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Grid Tie Solar Power System w/ Battery Backup Drawing

Earlier this week we featured a drawing of a simple grid tie system. A common misconception about grid tie solar electric systems is that you will have a power source when the power goes out, although unless you have a battery backup system your system will go down when the grid goes down. Some people who need backup power and don’t mind the maintenance and replacements every few years of a battery bank consider a grid tie system with battery backup. Today’s drawing also comes from the Guide to Photovoltaic System Design and Installation by the California Energy Commission and features a battery backup system.

As you can see compared to the simple grid tie system, the battery backup system is a little more complex. It includes a battery system, which is typically a group of lead acid batteries, a charge controller to keep the system from cooking the batteries from an overcharge and a critical load sub-panel. The point of a battery backup system is not to power you entire house through a blackout but to provide backup power to your most important electrical loads in your home or business. The downsides of a battery backup system are the increased cost of the overall system, the maintenance of the batteries and the installation time of the system with batteries jumps up 40% compared to a system without batteries.

So it really depends on where you live, how reliable your utility company is and if you have loads in your house that need to be redundant. What do you think? Is adding batteries to your system worthwhile?

Author: Deep Patel

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5 Comments

  1. I could be wrong here, but it seems that even with the grid down, as long as the sun was out and your panels were generating electricity you would be able to have power.

    It would be a poorly designed system if this were not the case. Also, a back-up generator would suffice for your power needs unless the grid outage were unusually long.

    S Chambers
    Solar Power Enthusiast

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  2. S Chambers,

    thanks for your comment. As long as the electricity has somewhere to get stored, the grid or a battery you will have power. Simple grid tied systems without batteries go down when the power goes out even during the day when the sun is out. That is why there is a difference between a grid tie system and a grid tie system with battery backup. In a simple grid tie system without batteries, the inverter shuts down when the power goes out.

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  3. I just learned this about grid-tie systems yesterdasy during the solar home tour. Without power from the grid, the inverter shuts down. There is a fail-safe that keeps the olar panels from feeding power back into the grid, otherwise, down powerlines might continue to be a hazard etc., even if the power company had cut their power to the lines.

    But do you have to have a battery bank to feed power into the house? Couldn’t you do it like a generator power source with an on-off-on switch to function as a grid lock-out. You take the grid off and turn on the UPS. The UPS then powers the inverter long enough with its small battery back-up to get the solar panels running again. Once the inverter and solar panels are running again, the solar panels should power the UPS until the sun goes down. At night you switch the system off and save the UPS battery power to start up the inverter the next day.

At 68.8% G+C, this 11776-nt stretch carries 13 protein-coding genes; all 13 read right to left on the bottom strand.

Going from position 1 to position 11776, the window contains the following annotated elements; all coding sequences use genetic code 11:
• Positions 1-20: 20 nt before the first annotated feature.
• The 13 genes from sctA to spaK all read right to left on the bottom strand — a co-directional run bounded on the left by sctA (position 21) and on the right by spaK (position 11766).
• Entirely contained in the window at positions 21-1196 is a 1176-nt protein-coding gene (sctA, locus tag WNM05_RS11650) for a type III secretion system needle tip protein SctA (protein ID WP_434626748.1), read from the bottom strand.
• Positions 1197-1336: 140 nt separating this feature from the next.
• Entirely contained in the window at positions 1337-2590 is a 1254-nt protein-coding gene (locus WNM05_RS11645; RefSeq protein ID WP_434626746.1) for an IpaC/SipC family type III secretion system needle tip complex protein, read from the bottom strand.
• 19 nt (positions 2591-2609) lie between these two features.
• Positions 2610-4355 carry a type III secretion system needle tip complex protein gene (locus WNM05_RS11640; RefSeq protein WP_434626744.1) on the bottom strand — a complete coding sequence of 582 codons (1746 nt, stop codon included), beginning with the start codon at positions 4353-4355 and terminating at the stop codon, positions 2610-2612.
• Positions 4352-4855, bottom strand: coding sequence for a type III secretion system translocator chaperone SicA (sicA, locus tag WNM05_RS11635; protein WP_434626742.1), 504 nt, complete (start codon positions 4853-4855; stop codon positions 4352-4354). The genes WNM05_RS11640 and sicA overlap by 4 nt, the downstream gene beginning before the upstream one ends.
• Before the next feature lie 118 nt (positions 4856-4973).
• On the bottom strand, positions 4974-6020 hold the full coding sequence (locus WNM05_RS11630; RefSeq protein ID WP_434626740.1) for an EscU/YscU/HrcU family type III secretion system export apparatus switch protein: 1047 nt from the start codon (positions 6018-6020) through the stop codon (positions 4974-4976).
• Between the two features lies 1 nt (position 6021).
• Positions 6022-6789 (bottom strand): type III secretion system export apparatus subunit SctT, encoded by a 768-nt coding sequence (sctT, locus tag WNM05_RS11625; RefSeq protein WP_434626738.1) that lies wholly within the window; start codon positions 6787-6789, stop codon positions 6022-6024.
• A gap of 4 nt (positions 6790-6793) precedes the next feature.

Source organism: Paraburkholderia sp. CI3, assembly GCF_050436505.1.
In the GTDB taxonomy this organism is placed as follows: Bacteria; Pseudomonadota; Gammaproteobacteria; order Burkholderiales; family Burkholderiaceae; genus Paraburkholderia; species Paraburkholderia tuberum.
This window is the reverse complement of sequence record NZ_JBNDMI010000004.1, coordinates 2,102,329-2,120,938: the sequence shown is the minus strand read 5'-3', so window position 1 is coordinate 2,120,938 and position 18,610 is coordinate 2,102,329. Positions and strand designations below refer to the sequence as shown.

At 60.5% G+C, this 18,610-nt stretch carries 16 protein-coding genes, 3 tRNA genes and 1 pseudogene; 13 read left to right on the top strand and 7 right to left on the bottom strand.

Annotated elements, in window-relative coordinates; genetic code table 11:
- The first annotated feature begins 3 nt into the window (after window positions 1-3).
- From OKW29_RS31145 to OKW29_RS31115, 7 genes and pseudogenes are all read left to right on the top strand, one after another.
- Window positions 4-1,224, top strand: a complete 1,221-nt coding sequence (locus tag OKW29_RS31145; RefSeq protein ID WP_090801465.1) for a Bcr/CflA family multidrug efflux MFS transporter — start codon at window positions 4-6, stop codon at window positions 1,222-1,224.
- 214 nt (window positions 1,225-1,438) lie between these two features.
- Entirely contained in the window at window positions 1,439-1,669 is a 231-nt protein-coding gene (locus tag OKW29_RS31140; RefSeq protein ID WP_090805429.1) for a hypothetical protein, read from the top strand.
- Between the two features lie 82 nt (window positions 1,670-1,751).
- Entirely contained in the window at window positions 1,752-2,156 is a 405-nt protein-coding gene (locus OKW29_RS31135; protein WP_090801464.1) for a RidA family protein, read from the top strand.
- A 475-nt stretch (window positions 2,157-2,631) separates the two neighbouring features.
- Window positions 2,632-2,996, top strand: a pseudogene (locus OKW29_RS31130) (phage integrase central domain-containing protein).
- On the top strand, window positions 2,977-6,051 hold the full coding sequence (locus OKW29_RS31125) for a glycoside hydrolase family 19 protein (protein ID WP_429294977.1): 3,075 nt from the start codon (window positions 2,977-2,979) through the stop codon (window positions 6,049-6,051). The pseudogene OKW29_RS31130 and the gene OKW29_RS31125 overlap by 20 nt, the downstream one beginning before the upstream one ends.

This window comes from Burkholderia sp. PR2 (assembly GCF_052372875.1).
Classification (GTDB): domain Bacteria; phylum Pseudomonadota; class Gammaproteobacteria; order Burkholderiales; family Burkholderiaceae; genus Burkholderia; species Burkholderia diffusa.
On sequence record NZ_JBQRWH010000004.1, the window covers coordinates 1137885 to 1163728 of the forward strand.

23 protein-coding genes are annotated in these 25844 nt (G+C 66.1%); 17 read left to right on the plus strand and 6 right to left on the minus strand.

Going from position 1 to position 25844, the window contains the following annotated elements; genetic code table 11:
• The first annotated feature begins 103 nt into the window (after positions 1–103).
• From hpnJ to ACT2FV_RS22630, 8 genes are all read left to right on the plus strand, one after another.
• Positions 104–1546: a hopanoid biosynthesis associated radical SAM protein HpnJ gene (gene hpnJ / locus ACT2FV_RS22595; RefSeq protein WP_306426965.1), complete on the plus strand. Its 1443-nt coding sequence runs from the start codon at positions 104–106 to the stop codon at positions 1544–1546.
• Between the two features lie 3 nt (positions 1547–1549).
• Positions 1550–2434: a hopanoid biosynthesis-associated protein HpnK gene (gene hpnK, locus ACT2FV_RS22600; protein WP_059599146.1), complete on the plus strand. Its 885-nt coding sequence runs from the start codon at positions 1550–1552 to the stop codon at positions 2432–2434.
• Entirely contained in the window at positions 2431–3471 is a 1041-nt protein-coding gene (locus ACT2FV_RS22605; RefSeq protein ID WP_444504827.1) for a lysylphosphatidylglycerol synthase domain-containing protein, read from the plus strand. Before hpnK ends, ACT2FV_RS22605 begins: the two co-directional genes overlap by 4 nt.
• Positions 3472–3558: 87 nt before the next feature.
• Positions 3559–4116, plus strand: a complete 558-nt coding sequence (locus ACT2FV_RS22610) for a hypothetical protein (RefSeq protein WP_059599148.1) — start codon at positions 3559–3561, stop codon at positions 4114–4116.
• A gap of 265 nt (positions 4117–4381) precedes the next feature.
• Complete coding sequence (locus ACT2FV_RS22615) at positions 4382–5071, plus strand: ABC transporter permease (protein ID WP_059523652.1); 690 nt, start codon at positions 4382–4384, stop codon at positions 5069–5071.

You’d have a temporary shut-down and switch over, but if grid power was out for multiple days, at least you’d have power during the daylight hours to keep your frozen foods from thawing, etc.

    Why couldn’t you use UPS battery power to get the inverter back up and running long enough to have the solar panels feed non-grid tied electricity back into your home? What am I missing here?

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  4. I’ve been googling for an answer and think I may have found one… TerraWatt Power has come up with an inverter that can dynamically disconnect from the utility grid during a power outage as mandated by the power company, and automatically switch to providing power directly to the home without needing a battery back-up. They also claim a few other design advantages that sound interesting… I’m thinking I want enough night-time/cloudy battery back-up to keep the most critical systems running (alarm system, freezer, etc., but no ovens, dryers, HVAC, etc.) for about 8 hours. With a longer power outage I can hook-up a generator. With a PV system that works when the sun is out, my life won’t be too terribly disrupted even for extended periods, as long as my freezer is powered long enough to avoid expensive losses.

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  5. GWhittleAL,

    thanks for the comment, your right the only grid tied system without batteries that can provide you backup power during daylight is the TerraWatt power, I did a short review on the product on the blog when I saw them exhibiting at Intersolar US in July. Although their inverter is still work in progress, last I heard from TerraWatt power is that the product is not ready to be sold.

    I understand you do not want to deal with batteries, although why not just buy a grid tied system with battery backup? Just keep the battery bank small so its just enough juice to power your most critical loads.

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